And so it begins…Grampians National Park

Amphitheatre at Falrt Rock, Mount Stapylton, Grampians NP

It was March 1st; the day that we had planned for for so long was finally here. This was the day we would begin our big lap around Australia indefinitely. We got off to a later start than anticipated; I think the previous week of multiple, some fairly raucous, good-byes and frequent going out to savour our last moments in Melbourne was catching up with us. After we picked up the van from its temporary home in Bacchus Marsh, we set off for the Grampians. Driving down the Western Highway, watching the Melbourne skyline gradually shrinking in the rear view mirror, there was mixed feelings of elation and sadness in the car. At one point we looked at each other and both laughed as we wondered aloud, “are we crazy for doing this??”

Our nerves of driving a 21 foot van behind our car were thankfully not tested on our first day on the road. It was a refreshing feeling being ok with driving well under the speed limit; we were on no tight timelines. After a fairly lengthy and corrugated gravel road, we pulled up to our camp, Plantation Campground, just north of Halls Gap in the Grampians National Park. It’s a beautiful, spacious free camp just outside the lines of national park so fires and dogs are allowed.

Camp at Plantation Campgrounds, Mount Zero, Grampians National Park
Our first camp of many

Unfortunately for us, we had begun our trip as the last big heatwave of the season had hit Victoria, which made the first setup of our van a sweaty and fatiguing affair. But once it was done, we sat back and relaxed to watch the sun set. Gazing out over the dramatic backdrop of Mount Difficult while a young roo slowly ambled about and a cackle of a distant kookaburra rang through the pine-scented trees, we looked at each with massive grins on our faces. We had done it. And I couldn’t help but think, “Yeah, we are crazy…crazy for not doing this sooner.”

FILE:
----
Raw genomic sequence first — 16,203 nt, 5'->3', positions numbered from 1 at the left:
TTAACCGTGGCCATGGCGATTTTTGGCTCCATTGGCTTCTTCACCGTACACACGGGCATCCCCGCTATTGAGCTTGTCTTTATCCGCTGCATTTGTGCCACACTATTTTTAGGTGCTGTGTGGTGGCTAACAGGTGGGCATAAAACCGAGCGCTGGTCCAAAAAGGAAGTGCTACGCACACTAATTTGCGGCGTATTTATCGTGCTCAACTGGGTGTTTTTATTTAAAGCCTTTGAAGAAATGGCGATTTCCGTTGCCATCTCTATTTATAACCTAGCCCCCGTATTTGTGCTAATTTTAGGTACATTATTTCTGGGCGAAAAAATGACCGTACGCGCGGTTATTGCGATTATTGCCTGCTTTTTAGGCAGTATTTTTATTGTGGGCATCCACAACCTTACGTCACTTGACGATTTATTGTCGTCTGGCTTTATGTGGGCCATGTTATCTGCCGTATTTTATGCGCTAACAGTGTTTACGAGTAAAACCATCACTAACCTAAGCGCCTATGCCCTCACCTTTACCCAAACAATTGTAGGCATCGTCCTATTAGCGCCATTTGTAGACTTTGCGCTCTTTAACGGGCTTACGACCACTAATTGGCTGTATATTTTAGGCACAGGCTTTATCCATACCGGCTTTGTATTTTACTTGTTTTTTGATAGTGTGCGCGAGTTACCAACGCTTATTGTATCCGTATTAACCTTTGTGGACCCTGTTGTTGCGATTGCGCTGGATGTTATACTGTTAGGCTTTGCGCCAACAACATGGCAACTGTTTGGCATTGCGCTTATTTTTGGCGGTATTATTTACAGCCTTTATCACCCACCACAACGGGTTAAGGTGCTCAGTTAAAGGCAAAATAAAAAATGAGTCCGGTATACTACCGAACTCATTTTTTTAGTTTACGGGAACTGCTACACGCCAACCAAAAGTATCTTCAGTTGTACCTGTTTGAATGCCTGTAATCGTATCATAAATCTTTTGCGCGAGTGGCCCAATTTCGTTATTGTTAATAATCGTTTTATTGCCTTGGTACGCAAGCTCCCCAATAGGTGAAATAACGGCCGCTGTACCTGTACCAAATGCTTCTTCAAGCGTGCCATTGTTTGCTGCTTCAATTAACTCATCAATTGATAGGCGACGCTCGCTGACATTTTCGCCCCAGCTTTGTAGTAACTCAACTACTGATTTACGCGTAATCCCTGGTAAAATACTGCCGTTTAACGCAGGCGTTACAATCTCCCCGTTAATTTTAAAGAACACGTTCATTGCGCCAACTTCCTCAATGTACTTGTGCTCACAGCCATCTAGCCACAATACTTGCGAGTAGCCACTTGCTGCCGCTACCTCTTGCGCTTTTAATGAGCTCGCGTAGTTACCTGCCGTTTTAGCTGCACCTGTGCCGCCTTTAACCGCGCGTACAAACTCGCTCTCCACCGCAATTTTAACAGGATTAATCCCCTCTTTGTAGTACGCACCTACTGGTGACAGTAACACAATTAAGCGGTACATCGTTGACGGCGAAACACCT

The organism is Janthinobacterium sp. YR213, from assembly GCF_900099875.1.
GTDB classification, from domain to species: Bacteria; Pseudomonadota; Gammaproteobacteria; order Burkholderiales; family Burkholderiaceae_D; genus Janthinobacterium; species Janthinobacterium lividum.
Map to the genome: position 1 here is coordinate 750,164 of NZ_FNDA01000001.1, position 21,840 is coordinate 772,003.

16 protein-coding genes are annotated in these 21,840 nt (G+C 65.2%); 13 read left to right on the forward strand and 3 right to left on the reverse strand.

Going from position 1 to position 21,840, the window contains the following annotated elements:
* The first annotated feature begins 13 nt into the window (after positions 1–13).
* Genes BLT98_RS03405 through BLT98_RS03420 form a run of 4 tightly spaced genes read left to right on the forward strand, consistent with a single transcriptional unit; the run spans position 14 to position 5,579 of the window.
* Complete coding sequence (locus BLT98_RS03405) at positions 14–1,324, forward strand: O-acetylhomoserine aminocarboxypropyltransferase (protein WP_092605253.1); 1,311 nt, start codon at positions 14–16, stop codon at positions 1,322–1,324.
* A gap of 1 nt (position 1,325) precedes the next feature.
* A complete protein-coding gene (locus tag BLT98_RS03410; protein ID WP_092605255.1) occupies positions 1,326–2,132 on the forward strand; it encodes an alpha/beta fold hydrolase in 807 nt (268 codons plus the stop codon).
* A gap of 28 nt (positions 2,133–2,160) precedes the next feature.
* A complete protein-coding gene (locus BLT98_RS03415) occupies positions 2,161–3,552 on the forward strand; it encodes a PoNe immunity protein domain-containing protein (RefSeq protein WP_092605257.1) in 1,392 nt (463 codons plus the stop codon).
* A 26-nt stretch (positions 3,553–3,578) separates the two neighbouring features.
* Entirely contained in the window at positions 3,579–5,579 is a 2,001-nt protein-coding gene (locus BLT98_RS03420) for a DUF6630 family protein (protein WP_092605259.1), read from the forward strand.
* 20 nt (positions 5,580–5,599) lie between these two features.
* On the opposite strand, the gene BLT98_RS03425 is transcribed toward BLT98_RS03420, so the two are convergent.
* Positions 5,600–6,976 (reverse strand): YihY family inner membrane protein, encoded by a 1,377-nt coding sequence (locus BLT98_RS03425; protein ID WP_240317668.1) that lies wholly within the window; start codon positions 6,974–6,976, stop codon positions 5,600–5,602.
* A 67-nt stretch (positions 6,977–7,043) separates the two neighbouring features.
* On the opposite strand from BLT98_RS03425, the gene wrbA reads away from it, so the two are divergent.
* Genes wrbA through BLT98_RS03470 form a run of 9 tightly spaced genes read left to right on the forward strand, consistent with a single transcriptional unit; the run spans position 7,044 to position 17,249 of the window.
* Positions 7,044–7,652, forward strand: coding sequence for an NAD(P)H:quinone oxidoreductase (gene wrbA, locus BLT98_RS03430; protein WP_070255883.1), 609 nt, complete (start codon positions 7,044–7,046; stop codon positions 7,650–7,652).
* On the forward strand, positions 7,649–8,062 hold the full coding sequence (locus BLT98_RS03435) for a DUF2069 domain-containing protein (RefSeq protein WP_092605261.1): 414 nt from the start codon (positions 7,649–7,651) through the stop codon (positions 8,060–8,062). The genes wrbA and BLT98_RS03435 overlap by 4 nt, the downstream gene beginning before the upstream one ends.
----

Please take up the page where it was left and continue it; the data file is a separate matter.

We had a leisurely start to the next day, and with the heat quickly rising, we went off in search of a swimming hole. We headed to Beehive Falls, which entails a 1.4km walk with little shade but luckily not too steep until the very end. As we were walking, sweltering under the heat, we nervously noted a lack of flowing water along the path and as we walked up the rocky steps to the waterfall. Luckily, although the waterfall was more of a water-trickle, there was still a pool of cool, fresh water for us to enjoy. And as a bonus we had it all to ourselves!

Beehive Falls, Grampians National Park
The trickle at Beehive Falls

After we felt sufficiently refreshed, we headed back on the road in search of a good lunch spot. We came upon the Zumsteins Picnic area which seemed a perfectly nice place to stop. After our lunch we were intrigued by the sound of trickling water and went to investigate. The MacKenzie River runs along the picnic area and would be an enticing place to swim, except for on that particular occasion there was a unfortunate infestation of drunk bogans, so we moved on. We completed our day with exploring some of the 4WD tracks near Mackenzie Falls, which were simple, easy tracks that just needed to be taken slowly due to the corrugations. We tried our luck at another waterfall, Burrong Falls, but not even a trickle could be found at this one so we gradually meandered back to our campsite for another relaxing evening.